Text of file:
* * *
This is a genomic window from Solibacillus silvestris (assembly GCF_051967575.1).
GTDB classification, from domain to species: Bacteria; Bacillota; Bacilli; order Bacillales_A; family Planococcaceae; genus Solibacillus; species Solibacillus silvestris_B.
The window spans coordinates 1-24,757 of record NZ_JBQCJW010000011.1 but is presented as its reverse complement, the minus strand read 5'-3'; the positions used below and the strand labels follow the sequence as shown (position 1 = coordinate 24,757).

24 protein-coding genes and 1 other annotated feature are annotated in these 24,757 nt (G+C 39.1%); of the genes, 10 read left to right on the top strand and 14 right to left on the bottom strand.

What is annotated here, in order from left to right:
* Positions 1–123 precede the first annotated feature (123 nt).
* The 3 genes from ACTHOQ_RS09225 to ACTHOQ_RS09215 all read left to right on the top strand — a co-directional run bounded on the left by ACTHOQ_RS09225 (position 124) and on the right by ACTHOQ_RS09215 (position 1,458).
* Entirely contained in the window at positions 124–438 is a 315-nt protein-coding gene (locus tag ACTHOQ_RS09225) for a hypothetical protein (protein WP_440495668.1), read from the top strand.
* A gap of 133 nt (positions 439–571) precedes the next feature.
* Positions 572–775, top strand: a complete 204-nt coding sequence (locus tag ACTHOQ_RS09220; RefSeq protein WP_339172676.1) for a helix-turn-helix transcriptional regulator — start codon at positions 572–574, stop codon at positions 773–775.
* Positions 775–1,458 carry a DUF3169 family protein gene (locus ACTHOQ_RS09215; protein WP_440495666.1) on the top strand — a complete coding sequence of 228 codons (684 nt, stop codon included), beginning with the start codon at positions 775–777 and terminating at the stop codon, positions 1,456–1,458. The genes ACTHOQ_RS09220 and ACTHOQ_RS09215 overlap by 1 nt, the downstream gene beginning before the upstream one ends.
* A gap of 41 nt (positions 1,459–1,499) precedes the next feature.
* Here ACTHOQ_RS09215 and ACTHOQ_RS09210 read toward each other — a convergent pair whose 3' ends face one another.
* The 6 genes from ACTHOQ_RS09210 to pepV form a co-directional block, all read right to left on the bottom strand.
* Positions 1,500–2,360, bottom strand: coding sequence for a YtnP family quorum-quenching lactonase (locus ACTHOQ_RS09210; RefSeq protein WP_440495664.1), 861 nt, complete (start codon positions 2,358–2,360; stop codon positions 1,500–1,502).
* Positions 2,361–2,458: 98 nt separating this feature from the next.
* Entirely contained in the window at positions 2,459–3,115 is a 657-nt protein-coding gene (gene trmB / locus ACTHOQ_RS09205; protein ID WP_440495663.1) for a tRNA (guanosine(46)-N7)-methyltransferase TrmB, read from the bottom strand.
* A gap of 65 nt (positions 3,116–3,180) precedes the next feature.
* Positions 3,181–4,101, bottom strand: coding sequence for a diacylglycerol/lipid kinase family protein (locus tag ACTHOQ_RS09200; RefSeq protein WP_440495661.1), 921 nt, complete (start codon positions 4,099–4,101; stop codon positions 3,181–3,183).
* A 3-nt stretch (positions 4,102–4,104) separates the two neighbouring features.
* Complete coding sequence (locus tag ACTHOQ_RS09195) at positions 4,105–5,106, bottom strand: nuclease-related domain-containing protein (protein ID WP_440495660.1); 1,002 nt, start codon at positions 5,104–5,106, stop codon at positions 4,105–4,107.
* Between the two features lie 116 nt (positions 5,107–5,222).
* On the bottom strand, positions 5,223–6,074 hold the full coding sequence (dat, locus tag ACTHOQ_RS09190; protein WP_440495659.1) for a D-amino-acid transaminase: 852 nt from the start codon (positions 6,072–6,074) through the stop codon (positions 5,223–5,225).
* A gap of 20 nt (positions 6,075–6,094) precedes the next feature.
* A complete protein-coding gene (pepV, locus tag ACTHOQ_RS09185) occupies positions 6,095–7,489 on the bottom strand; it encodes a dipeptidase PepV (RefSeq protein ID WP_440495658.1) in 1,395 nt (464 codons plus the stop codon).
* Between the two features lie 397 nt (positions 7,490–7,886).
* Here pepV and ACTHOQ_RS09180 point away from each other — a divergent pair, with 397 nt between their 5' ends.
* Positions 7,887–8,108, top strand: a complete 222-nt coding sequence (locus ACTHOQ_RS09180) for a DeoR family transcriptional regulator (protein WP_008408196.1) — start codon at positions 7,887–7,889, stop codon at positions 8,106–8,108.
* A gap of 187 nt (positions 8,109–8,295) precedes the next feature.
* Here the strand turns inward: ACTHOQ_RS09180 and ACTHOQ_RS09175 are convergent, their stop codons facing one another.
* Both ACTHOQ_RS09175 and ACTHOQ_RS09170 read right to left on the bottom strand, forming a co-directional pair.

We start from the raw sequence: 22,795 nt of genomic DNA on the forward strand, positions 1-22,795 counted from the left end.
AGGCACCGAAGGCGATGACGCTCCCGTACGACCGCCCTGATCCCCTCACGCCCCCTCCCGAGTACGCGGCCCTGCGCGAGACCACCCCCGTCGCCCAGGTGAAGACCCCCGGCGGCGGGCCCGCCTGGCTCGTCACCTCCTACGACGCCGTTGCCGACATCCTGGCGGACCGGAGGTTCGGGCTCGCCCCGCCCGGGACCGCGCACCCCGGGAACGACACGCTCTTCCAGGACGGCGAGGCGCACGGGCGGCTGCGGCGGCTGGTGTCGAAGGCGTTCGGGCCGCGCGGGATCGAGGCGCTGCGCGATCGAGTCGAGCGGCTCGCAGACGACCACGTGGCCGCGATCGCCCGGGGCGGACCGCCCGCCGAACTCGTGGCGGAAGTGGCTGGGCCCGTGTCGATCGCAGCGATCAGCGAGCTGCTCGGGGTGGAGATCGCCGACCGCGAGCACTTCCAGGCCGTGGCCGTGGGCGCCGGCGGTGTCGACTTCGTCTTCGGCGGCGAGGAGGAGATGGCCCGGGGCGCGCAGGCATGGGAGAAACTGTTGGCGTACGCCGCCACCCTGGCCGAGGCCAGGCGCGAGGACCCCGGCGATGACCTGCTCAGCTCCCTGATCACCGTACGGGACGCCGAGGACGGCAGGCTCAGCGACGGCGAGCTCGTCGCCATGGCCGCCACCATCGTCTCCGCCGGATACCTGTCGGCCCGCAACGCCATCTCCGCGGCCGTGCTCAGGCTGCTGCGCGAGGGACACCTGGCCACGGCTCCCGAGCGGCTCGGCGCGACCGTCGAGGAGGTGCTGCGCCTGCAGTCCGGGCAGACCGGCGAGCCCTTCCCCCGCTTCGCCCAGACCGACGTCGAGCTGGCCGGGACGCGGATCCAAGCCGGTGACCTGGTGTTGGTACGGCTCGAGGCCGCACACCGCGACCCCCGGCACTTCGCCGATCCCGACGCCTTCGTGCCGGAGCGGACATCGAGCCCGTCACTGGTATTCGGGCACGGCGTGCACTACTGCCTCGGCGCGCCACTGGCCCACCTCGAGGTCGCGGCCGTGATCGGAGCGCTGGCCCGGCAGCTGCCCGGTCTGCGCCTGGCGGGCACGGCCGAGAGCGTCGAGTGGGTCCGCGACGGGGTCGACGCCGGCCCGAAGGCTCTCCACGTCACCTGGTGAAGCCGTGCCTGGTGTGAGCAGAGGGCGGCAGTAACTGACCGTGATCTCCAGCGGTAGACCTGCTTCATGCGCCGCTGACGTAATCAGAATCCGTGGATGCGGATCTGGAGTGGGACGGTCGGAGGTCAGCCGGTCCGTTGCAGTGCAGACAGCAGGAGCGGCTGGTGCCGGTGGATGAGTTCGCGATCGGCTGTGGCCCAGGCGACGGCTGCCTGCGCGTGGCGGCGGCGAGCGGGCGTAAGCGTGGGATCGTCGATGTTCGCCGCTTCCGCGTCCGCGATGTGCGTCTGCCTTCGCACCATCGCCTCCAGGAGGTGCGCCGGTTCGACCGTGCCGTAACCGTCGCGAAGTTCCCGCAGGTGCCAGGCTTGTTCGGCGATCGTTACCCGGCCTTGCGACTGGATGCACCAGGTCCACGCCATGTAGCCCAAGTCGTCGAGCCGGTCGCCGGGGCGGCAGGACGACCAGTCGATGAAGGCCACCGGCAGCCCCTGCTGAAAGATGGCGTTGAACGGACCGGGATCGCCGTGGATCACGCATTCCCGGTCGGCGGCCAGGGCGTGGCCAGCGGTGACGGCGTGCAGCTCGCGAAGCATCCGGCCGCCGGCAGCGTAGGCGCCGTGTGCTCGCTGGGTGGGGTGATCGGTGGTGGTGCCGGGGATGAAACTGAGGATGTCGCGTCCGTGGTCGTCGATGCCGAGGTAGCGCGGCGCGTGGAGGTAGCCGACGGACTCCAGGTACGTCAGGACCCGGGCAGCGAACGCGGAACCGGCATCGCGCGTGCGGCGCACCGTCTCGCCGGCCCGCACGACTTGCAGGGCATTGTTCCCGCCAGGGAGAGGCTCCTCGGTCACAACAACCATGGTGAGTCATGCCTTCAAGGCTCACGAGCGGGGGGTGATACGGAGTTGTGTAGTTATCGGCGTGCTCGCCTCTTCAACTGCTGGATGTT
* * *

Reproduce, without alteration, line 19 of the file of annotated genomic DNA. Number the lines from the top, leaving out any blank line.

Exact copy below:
* Positions 3,181–4,101, bottom strand: coding sequence for a diacylglycerol/lipid kinase family protein (locus tag ACTHOQ_RS09200; RefSeq protein WP_440495661.1), 921 nt, complete (start codon positions 4,099–4,101; stop codon positions 3,181–3,183).